Dangerous Portuguese man-of-war hits the beaches of Florida, South Carolina

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As spring break revelers flocked to the beaches of South Florida and South Carolina recently, so did the dangerous Portuguese man-of-war. Purple flags flew over the beaches of Treasure Coast, South Florida and South Carolina, indicating dangerous marine life in the water.

Lifeguards raised the purple flag on beaches earlier this year to warn of Portuguese men-of-war.

Related to a jellyfish, the Portuguese man-of-war fires poisonous spikes when something grazes its tentacles. The cells are still firing even if the animal is dead and washed ashore.

“These animals are some of the most venomous animals on earth,” said Tony McEwan, curator and marine biologist at the University of Hawaii’s Waikiki Aquarium. “They are not very agile animals, so their prey must be immobilized very quickly.”

Tentacle marks from a bubble/float with a sail. The animal was so named because it looked like an 18th-century Portuguese warship under sail.

The Portuguese warship was a problem on the east coast.
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The float can be wispy blue, pink or purple up to 6 inches long and sits 6 inches above the waterline. They look pretty but don’t touch.

“The Portuguese man-of-war won’t kill you, but it will be painful, and it will be uncomfortable and very itchy for a while,” McEwan said, then adding that the toxin could be fatal to someone with an allergy. “Then slowly, slowly it dissolves.”

Venomous barbs paralyze a fish that brushes against the tentacles. The man of war then draws the fish into his stomach.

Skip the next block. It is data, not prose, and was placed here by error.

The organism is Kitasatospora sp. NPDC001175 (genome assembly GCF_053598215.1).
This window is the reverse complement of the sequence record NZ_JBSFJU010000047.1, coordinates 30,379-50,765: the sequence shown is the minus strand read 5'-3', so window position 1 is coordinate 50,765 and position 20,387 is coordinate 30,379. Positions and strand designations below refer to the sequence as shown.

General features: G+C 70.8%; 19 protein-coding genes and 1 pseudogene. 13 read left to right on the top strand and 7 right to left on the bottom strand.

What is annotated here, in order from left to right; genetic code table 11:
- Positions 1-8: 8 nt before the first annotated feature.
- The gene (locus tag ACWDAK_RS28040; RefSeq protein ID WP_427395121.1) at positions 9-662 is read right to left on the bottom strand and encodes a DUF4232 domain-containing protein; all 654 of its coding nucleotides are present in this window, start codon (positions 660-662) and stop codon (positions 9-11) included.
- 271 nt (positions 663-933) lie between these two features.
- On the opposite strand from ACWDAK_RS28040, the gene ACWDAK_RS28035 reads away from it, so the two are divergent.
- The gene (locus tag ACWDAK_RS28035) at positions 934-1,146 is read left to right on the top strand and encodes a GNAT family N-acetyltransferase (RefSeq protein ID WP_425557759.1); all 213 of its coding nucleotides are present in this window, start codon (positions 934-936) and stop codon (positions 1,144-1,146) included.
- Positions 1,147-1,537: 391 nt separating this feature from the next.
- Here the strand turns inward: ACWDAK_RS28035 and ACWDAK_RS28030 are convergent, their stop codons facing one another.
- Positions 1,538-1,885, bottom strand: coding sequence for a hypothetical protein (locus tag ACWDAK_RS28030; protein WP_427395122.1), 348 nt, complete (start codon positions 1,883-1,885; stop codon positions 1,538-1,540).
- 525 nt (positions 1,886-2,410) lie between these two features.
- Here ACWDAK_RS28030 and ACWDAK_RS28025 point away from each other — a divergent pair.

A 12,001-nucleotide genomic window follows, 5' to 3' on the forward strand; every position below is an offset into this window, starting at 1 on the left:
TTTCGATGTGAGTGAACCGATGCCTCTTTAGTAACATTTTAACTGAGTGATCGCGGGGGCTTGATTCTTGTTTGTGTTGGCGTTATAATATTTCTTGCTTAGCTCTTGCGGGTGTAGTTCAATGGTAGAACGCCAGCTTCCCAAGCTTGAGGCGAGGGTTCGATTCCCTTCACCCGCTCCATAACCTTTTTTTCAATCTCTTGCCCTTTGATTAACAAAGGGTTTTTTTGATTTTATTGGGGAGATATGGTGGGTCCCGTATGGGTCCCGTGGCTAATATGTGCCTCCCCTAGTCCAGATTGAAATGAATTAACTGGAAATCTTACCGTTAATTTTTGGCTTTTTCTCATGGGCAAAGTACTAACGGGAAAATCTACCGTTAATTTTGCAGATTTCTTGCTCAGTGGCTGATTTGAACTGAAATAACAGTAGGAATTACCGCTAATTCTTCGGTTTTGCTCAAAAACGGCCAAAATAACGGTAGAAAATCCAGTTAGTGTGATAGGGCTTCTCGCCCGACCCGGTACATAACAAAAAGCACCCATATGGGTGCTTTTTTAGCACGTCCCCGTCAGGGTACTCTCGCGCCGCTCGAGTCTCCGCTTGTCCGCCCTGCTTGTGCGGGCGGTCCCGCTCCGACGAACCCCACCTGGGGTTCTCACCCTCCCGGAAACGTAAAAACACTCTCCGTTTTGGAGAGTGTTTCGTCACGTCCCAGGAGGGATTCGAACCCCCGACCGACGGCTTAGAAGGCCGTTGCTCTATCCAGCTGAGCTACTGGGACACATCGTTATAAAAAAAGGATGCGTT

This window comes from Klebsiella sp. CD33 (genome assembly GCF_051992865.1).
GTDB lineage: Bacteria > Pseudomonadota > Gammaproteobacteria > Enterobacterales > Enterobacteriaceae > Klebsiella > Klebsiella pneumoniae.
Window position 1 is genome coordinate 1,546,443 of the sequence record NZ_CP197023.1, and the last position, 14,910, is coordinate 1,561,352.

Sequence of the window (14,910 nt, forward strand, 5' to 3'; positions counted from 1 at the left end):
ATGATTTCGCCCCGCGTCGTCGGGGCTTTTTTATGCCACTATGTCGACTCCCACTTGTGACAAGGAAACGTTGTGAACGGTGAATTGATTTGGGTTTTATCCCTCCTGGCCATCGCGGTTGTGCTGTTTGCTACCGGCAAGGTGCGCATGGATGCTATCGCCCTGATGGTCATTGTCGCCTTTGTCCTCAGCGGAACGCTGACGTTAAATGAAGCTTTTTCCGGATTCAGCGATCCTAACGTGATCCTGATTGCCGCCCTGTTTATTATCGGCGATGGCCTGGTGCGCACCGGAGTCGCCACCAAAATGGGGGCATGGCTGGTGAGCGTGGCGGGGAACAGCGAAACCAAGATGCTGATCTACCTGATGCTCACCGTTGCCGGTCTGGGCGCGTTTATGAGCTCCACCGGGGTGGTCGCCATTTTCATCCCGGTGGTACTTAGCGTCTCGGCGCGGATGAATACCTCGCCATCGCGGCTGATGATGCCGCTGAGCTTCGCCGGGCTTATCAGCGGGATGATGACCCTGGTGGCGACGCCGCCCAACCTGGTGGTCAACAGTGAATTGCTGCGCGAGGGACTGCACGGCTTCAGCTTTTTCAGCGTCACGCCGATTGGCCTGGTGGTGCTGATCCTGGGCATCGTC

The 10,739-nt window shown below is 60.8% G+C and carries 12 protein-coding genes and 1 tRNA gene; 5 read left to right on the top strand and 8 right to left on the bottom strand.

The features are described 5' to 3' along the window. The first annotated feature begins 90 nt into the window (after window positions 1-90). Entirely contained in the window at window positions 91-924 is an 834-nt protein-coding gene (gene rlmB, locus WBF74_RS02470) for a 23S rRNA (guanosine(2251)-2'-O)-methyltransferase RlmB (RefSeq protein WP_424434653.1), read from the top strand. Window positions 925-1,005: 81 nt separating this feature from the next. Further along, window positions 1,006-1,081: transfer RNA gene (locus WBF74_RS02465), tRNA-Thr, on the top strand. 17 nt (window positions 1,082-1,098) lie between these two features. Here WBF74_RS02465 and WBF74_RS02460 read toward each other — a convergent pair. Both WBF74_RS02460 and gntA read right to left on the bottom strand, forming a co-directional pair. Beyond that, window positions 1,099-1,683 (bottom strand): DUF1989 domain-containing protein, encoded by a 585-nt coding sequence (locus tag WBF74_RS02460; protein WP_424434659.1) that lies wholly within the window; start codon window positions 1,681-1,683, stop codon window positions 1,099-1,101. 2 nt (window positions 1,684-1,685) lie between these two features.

McEwan recommends staying out of the water when men of war are present. Consider wearing shoes when going to the beach. The tentacles extend well beyond the swimmer, usually up to 3 feet, but can grow up to 100 feet in length, according to NOAA. Also, keep them away from dogs’ inquisitive noses and tongues.

What to do if you get stung

“The consensus is that the best way to treat it is to do a few things,” said Daniel Sasson, a research scientist at the Marine Resources Research Institute in Charleston, South Carolina.

  • Spraying or pouring vinegar on the wound or stabbed area will help deactivate the active fire cells.
  • Scrape the skin with a credit card. It removes stinging cells that have not yet fired.
  • Soak affected skin in warm, almost hot water. The heat helps destroy cnidarian cells that have not yet fired.
  • Try antihistamines for the itch.

How do you end up on the beach?

The species is completely dependent on wind and currents, they cannot move. Strong onshore winds and hurricane-like storms blow marine life onto the beach. The species typically live in groups of up to 1,000 or more, according to NOAA.

They prefer tropical and subtropical waters but are found in almost all oceans.

The Portuguese war jellyfish
The Portuguese warship uses wind and currents to move.
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A man of war is actually a group of animals working together. Imagine a colony of bees, each member has their own task.

“They’re really thousands of individual animals that make up this one thing,” Sasson explained. “You have a few groups of these animals working together to make the float. Some of them are the defensive ones, the ones that actually have the stabbing cells in them. Others are used for digestion for the intestines. And then you have some that are used for reproduction.”

Remember these amazing creatures are better enjoyed from a distance.



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